THE ZWEIG LETTER | OCTOBER 31, 2011, ISSUE 933
T R E N D S
Volatile ABI equals lagging recovery
Industry leaders are looking for direction as some markets recover more quickly than others. By Julie Kyle Editor T he wild swings of the Architec- ture Billings Index and a collec- tive downcast mood among econo- mists means the A/E/P and environ- mental consulting industry’s suffering isn’t over yet. September’s ABI numbers reflect an- other drop in work after a high point in August. Many in the industry are not surprised by such swings.
just more competitiveness.” In such a highly competitive market, many firms have reduced fees, which Harrison feels may be another explana- tion for the low ABI readings. “You may be getting the work, but at a lower fee. So, the quarter-on-quarter billings are not that much better, if better at all.” Debra Lupton, CEO at TLC Engi- neering for Architecture (Orlando, FL), a 286-person firm, uses informa- tion reflected in the ABI as one of many sources of information on the econo- my. “As a predictor, it is far more valu- able to the CM/GC side, as our new contracts provide a leading indicator of work in the pipeline for construction.” Lupton says she typically views the ABI as a verification of what TLC expe- riences in the marketplace. “Our gen- eral shifts have coincided with the up- and-down swings,” she says. “I would like to see AIA provide mem- bership with data reflecting the future demand for design in various markets versus the put-in-place construction information, which is rearview mirror,” Lupton says. Vertical market analysis would be very helpful to position for the future, she says. “However, the AIA’s economic pro- grams do help us in understanding the factors that impact the economy and the statistics of design and construc- tion as a subset.” Baskervill submits to the ABI for peer comparison, not as a forecasting tool, says Robert Clark, president of the Richmond, Va.-based, 93-person architecture, engineering and design firm. “It seems to be relevant. But it is also backwards-looking. I think the ABI is more meaningful to those outside the A/E industry who view us as an eco- nomic indicator,” he says. Fred Kramer, president of ADD Inc. (Cambridge, MA), a 160-person archi- tecture and engineering firm, looks at the ABI frequently to simply raise con- sciousness and for a national overview, but not for regional activity. “In other words, if they polled Boston for a local ABI, it would be significantly higher! In Detroit, perhaps significant- ly lower,” he says. “It’s also not prod- uct-specific related to diverse markets – never mind diverse geographies.”
in four months, the ABI reversed direc- tion again in September to 46.9, drop- ping from a score of 51.4 in August. Industry speaks on ABI’s swings. Phil Harrison, CEO of Perkins+Will (Chicago, IL), a
1,532-person architec- tural, urban, and inte- rior design firm, feels business has been “me- diocre” for about the last two years.
“It’s stable. It’s not horrible, but it’s not getting better, either,” he says. “I think there’s a general dysfunction or malaise, where peo- ple are looking at inter- national, global news and what’s going on in Washington, and I think there remains a lack of confidence and hesitancy in decision making, in gen- eral.” Perkins+Will has experienced many stops and starts, which illustrate this lack of confidence, Harrison says. “Even projects on the books, planned by all types of clients, are frequently stopped for a variety of reasons, then, they re- start. It’s a difficult thing to manage from a staffing standpoint.” RFPs are active, and Harrison believes the ABI reflects this. “The new inquiries – it’s bounced around a lot, but it’s generally quite a bit higher than the work,” he says. “If you look at the billings index, the spread between inquiries and billings has increased. There are relatively high inquiries relative to billings, which, to me, I read that to say there’s more com- petitiveness. More firms are pursuing more projects, so where you would nor- mally compete against five or six firms for projects, you’re competing against 15 or 20 now. I think people are quite hungry and pursuing more work than they normally would. So it takes lon- ger to make selections, because clients are reviewing 15 proposals, opposed to three or five. That’s part of the reason. Therefore, firms have perceptions of more opportunity; but in fact, there’s Phil Harrison, CEO, Perkins+Will.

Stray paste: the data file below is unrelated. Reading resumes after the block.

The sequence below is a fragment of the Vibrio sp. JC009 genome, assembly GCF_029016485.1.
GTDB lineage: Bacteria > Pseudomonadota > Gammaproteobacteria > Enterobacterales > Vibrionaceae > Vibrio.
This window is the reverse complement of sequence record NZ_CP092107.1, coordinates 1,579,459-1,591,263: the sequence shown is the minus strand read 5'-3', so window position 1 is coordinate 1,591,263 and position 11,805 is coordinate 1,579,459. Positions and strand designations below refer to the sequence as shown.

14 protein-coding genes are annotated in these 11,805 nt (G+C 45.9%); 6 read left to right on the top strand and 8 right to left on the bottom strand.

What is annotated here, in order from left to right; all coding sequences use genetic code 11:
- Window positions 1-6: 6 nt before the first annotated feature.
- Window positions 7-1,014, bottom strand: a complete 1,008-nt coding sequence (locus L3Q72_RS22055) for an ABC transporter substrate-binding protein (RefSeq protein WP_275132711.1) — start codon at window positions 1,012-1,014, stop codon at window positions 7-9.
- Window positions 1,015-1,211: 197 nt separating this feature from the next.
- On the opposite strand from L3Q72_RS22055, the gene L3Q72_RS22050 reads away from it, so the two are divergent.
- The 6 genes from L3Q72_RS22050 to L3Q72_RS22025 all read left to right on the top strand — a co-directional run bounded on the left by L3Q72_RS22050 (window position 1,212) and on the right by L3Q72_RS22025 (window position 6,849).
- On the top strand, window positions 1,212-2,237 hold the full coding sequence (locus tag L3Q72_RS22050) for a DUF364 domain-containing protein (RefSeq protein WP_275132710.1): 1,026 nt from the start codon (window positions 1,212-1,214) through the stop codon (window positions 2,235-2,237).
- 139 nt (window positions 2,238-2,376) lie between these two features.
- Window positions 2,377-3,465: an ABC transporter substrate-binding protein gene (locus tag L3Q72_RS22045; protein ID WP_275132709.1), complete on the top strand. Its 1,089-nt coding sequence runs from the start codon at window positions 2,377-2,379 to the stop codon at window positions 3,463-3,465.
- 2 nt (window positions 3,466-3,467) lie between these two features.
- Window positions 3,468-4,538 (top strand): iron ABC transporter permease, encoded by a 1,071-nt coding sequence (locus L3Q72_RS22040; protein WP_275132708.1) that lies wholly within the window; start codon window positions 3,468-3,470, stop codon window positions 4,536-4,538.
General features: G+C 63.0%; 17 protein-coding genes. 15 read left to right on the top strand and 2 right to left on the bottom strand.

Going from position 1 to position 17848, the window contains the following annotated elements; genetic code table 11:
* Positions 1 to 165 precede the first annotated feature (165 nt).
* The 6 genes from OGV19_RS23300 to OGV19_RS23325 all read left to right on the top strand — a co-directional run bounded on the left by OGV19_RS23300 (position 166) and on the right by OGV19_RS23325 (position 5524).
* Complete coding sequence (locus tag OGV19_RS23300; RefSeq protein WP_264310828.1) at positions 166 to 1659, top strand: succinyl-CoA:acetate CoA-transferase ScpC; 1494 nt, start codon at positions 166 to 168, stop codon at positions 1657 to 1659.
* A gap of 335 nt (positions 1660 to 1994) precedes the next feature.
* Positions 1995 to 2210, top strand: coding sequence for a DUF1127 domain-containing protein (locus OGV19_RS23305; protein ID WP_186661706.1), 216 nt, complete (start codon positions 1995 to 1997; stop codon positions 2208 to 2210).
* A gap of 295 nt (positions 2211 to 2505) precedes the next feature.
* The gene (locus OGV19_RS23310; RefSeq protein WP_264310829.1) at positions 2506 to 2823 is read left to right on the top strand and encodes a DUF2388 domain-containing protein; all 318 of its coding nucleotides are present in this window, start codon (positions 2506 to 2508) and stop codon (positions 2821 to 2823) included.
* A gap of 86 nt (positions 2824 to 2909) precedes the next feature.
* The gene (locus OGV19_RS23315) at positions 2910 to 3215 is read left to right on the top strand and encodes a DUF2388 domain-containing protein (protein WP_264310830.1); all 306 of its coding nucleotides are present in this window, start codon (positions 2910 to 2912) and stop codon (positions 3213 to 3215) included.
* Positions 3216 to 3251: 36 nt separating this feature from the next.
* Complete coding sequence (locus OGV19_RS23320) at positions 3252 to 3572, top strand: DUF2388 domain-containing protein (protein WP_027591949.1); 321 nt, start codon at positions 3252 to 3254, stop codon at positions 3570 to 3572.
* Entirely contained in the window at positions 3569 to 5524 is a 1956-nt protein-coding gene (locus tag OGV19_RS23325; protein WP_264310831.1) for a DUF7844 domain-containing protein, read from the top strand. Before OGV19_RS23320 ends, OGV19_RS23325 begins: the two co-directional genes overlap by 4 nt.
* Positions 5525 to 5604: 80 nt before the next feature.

“Firms have perceptions of more opportunity; but in fact, there’s just more competitiveness.”
Sector economists from the Ameri- can Institute of Architects, the Asso- ciated General Contractors of America and Reed Construction Data who as- sembled during a webcast titled “Up, Down, or Flat? Where’s Construction Headed?” are not predicting a recovery in construction just yet. “Recovery is a process, not an event,” said Kermit Baker, chief economist for the AIA. Although some markets are exuding a little strength, the nation has not seen a true housing recovery get underway yet. Total construction spending is al- ready recovering and will improve next year, said Bernard Markstein, chief economist, RCD. Residential construc- tion is holding its own at a low level and will only recover slowly. Nonresidential construction building will strengthen throughout 2012 and 2013. An increase in the availability of fi- nancing could fast track numerous projects, Baker said. Most firms (69 percent) report stalled projects in the AIA’s “Work-on-the-Boards Survey,” and lack of financing is the most com- mon reason for delays. The slow construction is certainly be- ing reflected in the latest ABI num- bers. Following the first positive score
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